Thermal ecology: The influence of tundra vegetation on local thermal environments and the fate of the arctic permafrost
Vast stores of carbon in substrates underlying vegetation represent a significant global carbon pool whose flux is controlled by a variety of processes such as gains through sequestration of autotrophic-derived carbon, loss through plant, microbial and root respiration, and limits imposed by nutrient and water availability. These processes, however, are all sensitive to changes in temperature which, at the canopy-substrate interface, is likely to be influenced by leaf-, plant-, and community-level control over local thermal conditions. This possibility, however, remains unexplored. To address this issue, we examined tundra vegetation influence of over local thermal conditions at Toolik Lake, Alaska, during the 2014 growing season between June and August. The continuous light and the importance of permafrost in retaining sub-canopy carbon stores made this an ideal study system. If vegetation’s influence over local thermal environments is significant, it may contribute to changes in permafrost and active layer depths which, in turn, would impact carbon flux. We conducted three investigations on these issues: (1) quantified the relative control of leaf temperature by plant architecture (e.g., placement and angle of leaf incidence to solar radiation) compared to abiotic factors (e.g., light, temperature, and wind) using a geodesic sensor array; (2) examined if vegetation composition could predict vegetation thermal properties as quantified by thermography; (3) tested whether the thermal environment created by vegetation, also quantified by thermography, could predict permafrost depth.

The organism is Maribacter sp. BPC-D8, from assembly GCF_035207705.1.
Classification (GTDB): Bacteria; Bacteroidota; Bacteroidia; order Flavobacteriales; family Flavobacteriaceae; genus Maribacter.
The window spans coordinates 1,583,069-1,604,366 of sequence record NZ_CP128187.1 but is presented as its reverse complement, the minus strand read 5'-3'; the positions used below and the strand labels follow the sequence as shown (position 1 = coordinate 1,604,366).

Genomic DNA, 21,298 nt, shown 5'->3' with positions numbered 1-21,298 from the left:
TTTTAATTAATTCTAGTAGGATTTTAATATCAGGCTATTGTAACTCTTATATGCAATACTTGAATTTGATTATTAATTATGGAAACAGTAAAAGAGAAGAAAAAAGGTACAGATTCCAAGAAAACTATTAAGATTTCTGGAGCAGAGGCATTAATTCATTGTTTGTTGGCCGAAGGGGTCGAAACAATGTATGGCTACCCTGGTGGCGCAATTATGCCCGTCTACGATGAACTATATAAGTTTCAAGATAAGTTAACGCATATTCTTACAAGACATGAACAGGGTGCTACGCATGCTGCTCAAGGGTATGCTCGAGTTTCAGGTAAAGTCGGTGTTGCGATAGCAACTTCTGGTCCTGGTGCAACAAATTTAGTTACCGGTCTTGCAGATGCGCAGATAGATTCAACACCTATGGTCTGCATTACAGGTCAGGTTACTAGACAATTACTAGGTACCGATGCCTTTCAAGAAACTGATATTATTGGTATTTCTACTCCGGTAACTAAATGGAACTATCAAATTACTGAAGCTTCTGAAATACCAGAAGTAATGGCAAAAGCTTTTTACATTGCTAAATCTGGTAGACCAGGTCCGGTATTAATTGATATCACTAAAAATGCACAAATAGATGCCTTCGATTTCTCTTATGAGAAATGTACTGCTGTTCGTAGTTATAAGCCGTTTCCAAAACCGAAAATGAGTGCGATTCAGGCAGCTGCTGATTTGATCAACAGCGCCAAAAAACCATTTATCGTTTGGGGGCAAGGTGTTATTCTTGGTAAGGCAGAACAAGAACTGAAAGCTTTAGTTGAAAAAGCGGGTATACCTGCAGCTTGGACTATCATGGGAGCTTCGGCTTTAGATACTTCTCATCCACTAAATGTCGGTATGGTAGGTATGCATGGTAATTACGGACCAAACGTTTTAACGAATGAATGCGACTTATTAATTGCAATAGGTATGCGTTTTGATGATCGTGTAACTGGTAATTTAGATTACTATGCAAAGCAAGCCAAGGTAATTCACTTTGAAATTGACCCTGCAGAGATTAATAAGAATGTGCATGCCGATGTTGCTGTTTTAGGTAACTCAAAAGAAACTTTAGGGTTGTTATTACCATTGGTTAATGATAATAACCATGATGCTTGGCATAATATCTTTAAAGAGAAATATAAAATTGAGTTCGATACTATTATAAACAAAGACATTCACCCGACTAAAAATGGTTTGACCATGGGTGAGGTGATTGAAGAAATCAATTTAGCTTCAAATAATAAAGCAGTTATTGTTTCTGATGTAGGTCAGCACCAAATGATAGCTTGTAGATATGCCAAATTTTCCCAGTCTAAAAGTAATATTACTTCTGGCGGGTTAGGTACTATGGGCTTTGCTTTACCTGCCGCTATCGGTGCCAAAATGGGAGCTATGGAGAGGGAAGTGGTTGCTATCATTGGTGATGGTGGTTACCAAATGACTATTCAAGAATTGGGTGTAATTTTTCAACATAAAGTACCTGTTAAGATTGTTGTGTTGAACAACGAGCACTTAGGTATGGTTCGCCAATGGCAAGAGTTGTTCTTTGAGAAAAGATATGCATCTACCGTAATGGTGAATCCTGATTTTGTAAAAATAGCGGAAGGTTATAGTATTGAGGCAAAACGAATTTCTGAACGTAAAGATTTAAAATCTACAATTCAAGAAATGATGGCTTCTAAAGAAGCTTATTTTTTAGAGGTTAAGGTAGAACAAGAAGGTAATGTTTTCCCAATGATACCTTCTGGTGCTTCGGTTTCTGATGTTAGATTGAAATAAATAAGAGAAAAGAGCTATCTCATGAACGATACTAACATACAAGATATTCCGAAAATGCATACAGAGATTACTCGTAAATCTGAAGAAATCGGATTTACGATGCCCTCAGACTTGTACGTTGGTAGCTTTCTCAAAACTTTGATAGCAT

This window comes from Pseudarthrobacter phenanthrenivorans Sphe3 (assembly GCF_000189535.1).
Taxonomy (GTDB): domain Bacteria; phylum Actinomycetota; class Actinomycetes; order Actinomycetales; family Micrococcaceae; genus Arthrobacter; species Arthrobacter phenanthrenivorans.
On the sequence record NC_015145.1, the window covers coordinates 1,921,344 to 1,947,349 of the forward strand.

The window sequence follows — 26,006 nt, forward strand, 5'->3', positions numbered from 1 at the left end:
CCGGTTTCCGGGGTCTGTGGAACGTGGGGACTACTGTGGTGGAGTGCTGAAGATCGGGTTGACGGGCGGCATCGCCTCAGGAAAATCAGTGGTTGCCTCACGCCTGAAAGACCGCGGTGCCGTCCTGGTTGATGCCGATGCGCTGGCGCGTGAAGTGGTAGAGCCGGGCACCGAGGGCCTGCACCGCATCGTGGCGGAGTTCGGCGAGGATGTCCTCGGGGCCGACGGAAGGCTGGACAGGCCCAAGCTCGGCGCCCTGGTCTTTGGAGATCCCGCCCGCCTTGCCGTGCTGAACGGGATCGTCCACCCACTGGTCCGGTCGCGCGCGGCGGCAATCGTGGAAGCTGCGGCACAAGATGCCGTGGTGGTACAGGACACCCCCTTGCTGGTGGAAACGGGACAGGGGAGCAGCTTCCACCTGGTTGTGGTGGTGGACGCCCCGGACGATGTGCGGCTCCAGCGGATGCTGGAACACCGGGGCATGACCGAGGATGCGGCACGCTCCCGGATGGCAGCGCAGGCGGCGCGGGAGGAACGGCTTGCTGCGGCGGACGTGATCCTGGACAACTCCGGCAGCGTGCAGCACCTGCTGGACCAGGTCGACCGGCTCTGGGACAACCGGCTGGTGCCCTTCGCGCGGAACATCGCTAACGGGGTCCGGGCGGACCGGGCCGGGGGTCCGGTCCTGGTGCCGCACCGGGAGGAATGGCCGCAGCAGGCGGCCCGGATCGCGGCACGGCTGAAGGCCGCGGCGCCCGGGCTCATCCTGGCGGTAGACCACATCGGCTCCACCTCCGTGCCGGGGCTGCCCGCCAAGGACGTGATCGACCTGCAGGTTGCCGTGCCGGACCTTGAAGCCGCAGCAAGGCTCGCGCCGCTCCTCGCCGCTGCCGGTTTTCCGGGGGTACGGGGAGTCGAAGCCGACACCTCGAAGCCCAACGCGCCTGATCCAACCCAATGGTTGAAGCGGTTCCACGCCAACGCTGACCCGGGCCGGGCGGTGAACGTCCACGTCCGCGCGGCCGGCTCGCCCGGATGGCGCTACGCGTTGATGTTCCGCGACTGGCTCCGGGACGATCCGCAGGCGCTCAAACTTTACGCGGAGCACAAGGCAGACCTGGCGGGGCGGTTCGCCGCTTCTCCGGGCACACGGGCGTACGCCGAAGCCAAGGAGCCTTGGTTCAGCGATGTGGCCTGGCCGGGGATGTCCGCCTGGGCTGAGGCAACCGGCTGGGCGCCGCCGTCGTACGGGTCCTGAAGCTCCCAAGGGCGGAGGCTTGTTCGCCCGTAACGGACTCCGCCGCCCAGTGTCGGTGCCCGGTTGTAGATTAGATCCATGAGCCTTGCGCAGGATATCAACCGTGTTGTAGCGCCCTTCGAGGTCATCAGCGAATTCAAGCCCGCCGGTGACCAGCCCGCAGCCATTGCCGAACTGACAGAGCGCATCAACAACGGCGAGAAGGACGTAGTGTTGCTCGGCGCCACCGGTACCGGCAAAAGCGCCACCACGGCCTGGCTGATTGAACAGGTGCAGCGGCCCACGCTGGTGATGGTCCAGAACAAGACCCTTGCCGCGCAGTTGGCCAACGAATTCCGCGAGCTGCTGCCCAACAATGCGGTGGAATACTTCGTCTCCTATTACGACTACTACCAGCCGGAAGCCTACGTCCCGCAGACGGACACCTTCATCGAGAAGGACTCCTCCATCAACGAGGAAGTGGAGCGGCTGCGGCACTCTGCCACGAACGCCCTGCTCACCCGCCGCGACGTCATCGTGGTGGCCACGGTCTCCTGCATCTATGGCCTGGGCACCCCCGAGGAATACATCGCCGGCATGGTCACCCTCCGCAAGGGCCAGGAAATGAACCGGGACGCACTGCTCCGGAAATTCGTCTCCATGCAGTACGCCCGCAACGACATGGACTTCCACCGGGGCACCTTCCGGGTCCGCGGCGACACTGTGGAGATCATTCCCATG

We found that (1) the percent maximum attainable leaf temperature as modeled by our sensor array was strongly influenced by leaf height and angle of incidence to solar radiation, but primarily under clear, windless conditions. (2) We did not find a clear relationship between vegetation composition and vegetation thermal properties as quantified by thermography. Finally, (3) we found that thermal properties of the vegetation were significantly, albeit weakly associated with permafrost depth. These findings reveal that vegetation can influence local thermal environments and, by this mechanism, may influence permafrost depth, but the thermodynamic complexity of the system attributable to interactions between biotic (i.e., plant control over local thermal environments) and abiotic factors (i.e., percent clear, windless days) makes precise predictions difficult. This study suggests that the influence of tundra vegetation on local thermal conditions, although complex and strongly interactive with abiotic conditions, is potentially an important factor in determining permafrost depth, with important implications for climate change.